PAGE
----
Now we go back to what was said earlier about Clayster being the most consistent player, not necessarily always the best. At UMG Dallas, he had a top-nine K/D ratio and a top-seven kills per map average. Both of these rankings were slightly below his average, but that didn’t matter. He played his role, got the kills he needed to get and of course, provided the hype. There was only so much he could do with ZooMaa dropping 34.33 kills per map and holding a 1.13 K/D ratio.

Clayster’s role with FaZe was smaller than his role with Denial, but that took some pressure off him and allowed him to really take on other roles and play the game in a way that he previously couldn’t.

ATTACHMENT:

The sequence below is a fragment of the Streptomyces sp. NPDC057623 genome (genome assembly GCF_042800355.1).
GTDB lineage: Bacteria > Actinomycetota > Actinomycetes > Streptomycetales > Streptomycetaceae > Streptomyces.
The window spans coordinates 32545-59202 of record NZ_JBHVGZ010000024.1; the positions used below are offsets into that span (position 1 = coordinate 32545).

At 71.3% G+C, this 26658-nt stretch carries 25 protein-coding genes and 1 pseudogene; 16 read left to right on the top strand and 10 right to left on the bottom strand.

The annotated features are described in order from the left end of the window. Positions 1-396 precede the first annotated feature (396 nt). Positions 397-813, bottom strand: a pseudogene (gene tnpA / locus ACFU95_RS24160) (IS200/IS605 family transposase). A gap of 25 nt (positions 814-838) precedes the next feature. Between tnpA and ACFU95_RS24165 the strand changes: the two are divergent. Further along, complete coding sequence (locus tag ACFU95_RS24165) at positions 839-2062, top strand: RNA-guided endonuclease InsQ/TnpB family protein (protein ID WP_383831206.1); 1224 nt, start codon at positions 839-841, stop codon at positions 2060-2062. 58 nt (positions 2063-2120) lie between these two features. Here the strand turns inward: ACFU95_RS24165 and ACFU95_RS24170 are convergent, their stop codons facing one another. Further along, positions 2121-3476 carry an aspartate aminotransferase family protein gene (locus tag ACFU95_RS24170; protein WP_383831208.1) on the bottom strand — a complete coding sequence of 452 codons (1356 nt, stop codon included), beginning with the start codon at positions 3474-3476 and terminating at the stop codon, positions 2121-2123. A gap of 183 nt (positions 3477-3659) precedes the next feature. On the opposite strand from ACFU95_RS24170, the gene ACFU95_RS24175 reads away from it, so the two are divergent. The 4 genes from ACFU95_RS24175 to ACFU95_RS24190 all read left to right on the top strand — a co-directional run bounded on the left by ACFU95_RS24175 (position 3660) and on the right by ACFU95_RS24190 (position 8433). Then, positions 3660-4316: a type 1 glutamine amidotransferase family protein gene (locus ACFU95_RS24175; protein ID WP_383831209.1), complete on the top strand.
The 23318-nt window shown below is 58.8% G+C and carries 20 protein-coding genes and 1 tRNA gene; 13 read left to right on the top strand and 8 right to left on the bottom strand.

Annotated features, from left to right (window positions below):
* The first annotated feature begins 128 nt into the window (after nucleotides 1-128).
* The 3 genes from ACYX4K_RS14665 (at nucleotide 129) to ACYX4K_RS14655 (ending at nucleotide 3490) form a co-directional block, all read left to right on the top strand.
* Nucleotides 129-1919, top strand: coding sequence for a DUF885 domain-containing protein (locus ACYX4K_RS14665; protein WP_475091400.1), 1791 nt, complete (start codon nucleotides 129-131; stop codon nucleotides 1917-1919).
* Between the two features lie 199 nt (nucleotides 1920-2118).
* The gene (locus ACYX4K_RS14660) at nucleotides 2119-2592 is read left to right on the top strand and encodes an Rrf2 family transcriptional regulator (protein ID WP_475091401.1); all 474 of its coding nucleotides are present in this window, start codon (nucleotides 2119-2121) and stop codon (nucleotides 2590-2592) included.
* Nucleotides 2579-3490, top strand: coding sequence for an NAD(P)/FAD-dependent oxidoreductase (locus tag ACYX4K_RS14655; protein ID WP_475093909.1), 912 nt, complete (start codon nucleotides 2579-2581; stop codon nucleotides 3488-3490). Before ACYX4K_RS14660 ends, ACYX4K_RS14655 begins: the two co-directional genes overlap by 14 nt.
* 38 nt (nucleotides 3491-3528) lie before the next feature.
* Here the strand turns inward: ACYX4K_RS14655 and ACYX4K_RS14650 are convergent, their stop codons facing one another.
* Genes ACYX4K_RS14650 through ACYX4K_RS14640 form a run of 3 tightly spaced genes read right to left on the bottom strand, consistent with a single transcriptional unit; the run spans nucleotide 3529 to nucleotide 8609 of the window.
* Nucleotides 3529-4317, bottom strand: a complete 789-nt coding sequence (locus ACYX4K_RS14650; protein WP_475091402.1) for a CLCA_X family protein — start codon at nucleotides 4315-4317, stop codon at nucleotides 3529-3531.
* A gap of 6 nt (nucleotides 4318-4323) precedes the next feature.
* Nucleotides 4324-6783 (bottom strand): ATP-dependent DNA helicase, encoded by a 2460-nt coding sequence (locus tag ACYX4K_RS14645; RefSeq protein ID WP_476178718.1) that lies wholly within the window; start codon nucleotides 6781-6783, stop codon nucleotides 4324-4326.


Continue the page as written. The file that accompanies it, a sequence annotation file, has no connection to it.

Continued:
Of course, since UMG Dallas, FaZe has won the Gfinity Summer Championship, placed top-eight at UMG D.C. and made a legendary, record-breaking run to win it all at the MLG Pro League Season 3 Playoffs. But this article isn’t about FaZe, it’s about Clayster.

Clayster prepares to play a match at the MLG Pro League Season 3 Playoffs for Call of Duty: Advanced Warfare

Let’s take a look at some numbers. In his time so far with Denial and FaZe, Clayster has averaged approximately a top-five K/D ratio and kills per map average at every LAN event he has attended. His best K/D, 1.33, occurred three times during three of the biggest tournaments of the year: NA Regional Finals, ESWC and Gfinity Spring Masters I. His second-best K/D, 1.31, was at CoD Champs. Bottom line from those stats: Clayster shows up when it matters the most.

Do you agree that Clayster is the most consistent competitive player in Advanced Warfare? Let us know. Follow @eSportsNation for up-to-date coverage and content within CoD eSports.